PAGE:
I was in St. John’s, Newfoundland last week (April 3-4) for a public event and political meetings on the Canada-EU Comprehensive Economic and Trade Agreement (CETA). It was part of a three-stop trade tour organized by Council of Canadians chapters like the one in St. John’s, which has created a committee devoted to pushing back against CETA in the coming year. Clearly the deal is a growing concern on the island — the Council had the opportunity to discuss CETA with provincial and federal politicians over the two-day visit.
The focus of this trade tour is how the kind of deal Canada and the EU are negotiating will impact eastern communities. CETA is about 10 per cent trade-related with the rest involving unpopular and unnecessary public policy changes that the Harper government or provinces would not be able to pass outside of a secret trade deal. With that in mind, the goal of the tour was to convince local decision makers that more needs to be done to make CETA public, and to give people the ultimate say in whether the deal should go through.
LOCAL IMPACTS OF CETA
Lowering European tariffs on fish, lobster and shrimp, as the Harper and Dunderdale governments hope CETA will do, would benefit fishing communities and the $4-billion fish export industry — as long as tariff reduction is not at the expense of minimum processing rules on caught fish. But that is exactly the trade-off in the CETA negotiations. According to recently leaked CETA documents, “the EU fisheries package is conditional upon CAN lifting export restrictions,” which include the requirement to process in Canada.
Minimum processing rules create jobs in the province. The alternative can mean exporting raw fish for processing elsewhere and re-importing the product later. And CETA’s risks to the fisheries do not stop there. Scott Sinclair of the Canadian Centre for Policy Alternatives explains in easy-to-read detail what the EU is asking for and how it will affect Canada in his report Globalization, Trade Treaties and the Future of the Atlantic Canadian Fisheries.
Another way CETA will have a big impact on the province is if drug costs go up after the deal is signed. The EU wants Canada to extend patent protections on brand name drugs at the request of EU-based pharmaceutical companies and their branch plants in Canada. Whether it’s two or five years of new patent protection, the federal government estimates that annual drug costs could rise by $1-2 billion. Would Big Pharma re-invest any of those added profits in Canada? They’re not living up to promises they made when NAFTA lengthened patent terms before.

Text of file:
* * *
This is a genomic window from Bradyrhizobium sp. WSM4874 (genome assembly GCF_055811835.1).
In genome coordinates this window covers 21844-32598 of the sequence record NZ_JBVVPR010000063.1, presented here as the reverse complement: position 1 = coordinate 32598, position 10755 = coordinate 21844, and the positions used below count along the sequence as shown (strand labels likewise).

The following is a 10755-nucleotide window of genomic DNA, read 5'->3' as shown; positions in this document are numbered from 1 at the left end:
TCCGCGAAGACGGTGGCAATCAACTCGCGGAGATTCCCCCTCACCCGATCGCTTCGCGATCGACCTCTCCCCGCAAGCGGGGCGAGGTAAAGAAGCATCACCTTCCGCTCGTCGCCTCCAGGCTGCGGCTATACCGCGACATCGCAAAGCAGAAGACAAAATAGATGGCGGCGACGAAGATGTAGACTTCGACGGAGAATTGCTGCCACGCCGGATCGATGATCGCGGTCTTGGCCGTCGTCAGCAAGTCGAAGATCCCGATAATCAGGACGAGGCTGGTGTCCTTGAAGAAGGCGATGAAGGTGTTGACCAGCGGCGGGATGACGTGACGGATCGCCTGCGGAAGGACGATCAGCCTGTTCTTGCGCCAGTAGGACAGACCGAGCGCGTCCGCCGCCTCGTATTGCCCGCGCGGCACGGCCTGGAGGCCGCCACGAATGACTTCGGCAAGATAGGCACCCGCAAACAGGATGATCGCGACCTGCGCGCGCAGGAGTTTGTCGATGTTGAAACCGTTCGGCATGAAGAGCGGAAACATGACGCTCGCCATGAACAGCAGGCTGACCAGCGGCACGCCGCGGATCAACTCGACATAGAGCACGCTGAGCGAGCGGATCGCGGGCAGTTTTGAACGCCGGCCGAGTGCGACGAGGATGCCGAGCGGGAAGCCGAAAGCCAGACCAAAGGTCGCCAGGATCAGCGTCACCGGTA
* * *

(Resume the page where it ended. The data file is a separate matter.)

In last month’s budget speech, the Dunderdale government committed nearly $10 million to new drug therapies, with more than half that money coming from savings achieved through a new generic drug pricing model. Canadian provinces are cooperating to try to bring down the price of drugs, which will bring down the cost of health care. Obviously, CETA would make these kinds of investments redundant.
DEMOCRATIZING TRADE DEALS
As is typical in all the provinces, the Dunderdale government has not said much publicly about CETA, what it hopes to achieve through the deal, or what the risks are. So on April 3, Bill Hynd of the St. John’s chapter (pictured top left) put together a press statement urging the government to “promise to give the public a chance to see, discuss and make changes to the deal before it is eventually signed.”
“We’re not asking for much – just that the government make the Canada-EU trade deal public as soon as negotiations conclude, and to hold hearings in the province so we can all decide whether or not to sign CETA,” said Bill Kavanagh, spokesperson for the Council of Canadians (pictured bottom left – left), in the press release. “The Harper government has been misleading Canadians about the benefits of this trade deal, which are few and far between. We demand better from the Dunderdale government.”
This is the message we took to meetings with NDP leader Lorraine Michael, Liberal leader Dwight Ball, and Deputy Government House Leader Keith Hutchings, who is responsible for CETA in the province. I was joined at these meetings by St. John’s chapter activist Clyde Bridger (pictured right). Opposition parties were informed about the CETA negotiations and agreed that there should be some way to hold the provincial government accountable for what is being decided behind closed doors.
Clyde and I also met on April 4 with Jack Harris, the NDP MP for St. John’s East, where we ended up discussing military procurement. If strategic local purchasing can help create jobs when it comes to shipbuilding, we suggested to Mr. Harris, there’s no reason that kind of industrial strategy shouldn’t be able to work on other big infrastructure projects (e.g. the Ontario Green Energy Act, which merges job creation and renewable energy targets) or municipal energy and transit services. But strategic public spending, for example Canadian content quotas, will become illegal under CETA for any covered government agency.
The nearly four-year-old Canada-EU trade and investment talks are apparently close to an end. But even if a deal is concluded and eventually signed in the next six to 12 months, there’s a lot we can do to stop CETA from moving ahead if we decide it’s not in the public interest. An important part of that next stage in the fight will take place at the provincial level. This Atlantic trade tour has been an important opportunity to talk to chapter activists about what that fight back will look like. I’ll have more on the Halifax and Saint John’s stops in short order.